Many people, maybe most, have never heard of endometriosis. Until a week ago I had heard the word, but I had no idea what it was or its accompanying symptoms. Endometriosis is seen primarily as a women’s health issue where the inner lining of the uterus flows back up inside the body around the ovaries and bowel where it implants and starts to grow. So in other words, um…ouch!
But rest easy ladies, there have actually been cases where men have experienced endometrial symptoms as well. So there are some of us that can feel your pain. Err…sort of. Moving on… before I get cyber-slapped for such blasphemous comments.
Quite frankly, some of the medical jargon is bit hard to understand at times and can fail to communicate what it is like for a woman to have this disease and how it truly affects her life, family, career, sex life and her ability to live life in very basic ways.
What does it feel like?
The reality is that this disease can be like having tens or hundreds of agonizingly painful blisters covering the inside of the pelvis. Infertility and pelvic pain are the two most common symptoms that accompany endometriosis. Women with endometriosis can experience horrific pain lasting anywhere from a few days during their period to persistent pain everyday.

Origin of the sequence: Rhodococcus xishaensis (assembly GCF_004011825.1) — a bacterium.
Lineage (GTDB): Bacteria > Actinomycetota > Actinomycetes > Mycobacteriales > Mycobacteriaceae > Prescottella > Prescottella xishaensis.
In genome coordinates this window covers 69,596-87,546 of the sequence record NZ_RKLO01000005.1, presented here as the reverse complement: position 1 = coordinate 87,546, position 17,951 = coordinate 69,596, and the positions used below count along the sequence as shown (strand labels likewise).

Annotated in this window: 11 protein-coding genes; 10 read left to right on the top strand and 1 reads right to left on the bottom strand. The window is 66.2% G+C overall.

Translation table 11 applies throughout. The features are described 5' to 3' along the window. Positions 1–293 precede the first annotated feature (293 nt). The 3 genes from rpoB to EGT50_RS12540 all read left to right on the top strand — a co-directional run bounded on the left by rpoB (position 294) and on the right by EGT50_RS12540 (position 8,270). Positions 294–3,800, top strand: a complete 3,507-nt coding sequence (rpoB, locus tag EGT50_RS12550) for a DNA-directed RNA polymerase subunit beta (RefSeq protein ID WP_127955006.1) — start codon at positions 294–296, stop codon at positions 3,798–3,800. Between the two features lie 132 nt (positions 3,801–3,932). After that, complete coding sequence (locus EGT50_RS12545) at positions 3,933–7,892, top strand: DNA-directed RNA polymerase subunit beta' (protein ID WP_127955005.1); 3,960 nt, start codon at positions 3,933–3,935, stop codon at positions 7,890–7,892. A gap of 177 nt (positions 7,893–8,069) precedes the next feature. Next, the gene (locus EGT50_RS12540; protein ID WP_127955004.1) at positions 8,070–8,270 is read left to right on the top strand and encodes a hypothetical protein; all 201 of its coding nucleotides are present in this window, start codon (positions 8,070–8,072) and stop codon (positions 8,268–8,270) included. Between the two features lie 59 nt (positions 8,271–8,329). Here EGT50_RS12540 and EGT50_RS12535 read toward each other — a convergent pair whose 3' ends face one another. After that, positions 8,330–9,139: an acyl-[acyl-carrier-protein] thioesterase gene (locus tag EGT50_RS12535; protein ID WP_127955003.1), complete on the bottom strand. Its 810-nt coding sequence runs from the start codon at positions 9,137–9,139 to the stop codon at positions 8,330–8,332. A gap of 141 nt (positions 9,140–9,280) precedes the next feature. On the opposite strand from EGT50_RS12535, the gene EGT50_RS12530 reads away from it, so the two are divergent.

When can it start?
Endometriosis typically develops during the early teen years and can continue to grow if the disease is left untreated. The pain associated with endometriosis can sometimes be mistaken as extreme menstrual cramping. The symptoms typically progress as the woman matures from an adolescent into an adult woman. Both the severity and length of the pain usually increase.
What affect can it have on everyday life?
Several characteristics that make a woman who she is can change due to the disease. Her body will experience bloating. Her emotions are drastically affected and her bladder and bowels won’t function properly. Her sex life is also affected as many women cannot be intimate with their partners for a variety of reasons including fatigue.
My explanation of endometriosis doesn’t accurately describe the reality of the disease. While endometriosis can be frustrating, there are definitely treatment options available.
Our very own, Dr. Amber Bradshaw, Minimally Invasive Gynecologic Surgeon, can help. She is a fellowship trained physician who treats women suffering from endometriosis. Below is a video where she describes the disease and offers several different treatment options available.
We would like to hear your thoughts, stories and experiences. Post a comment and tell us what you think.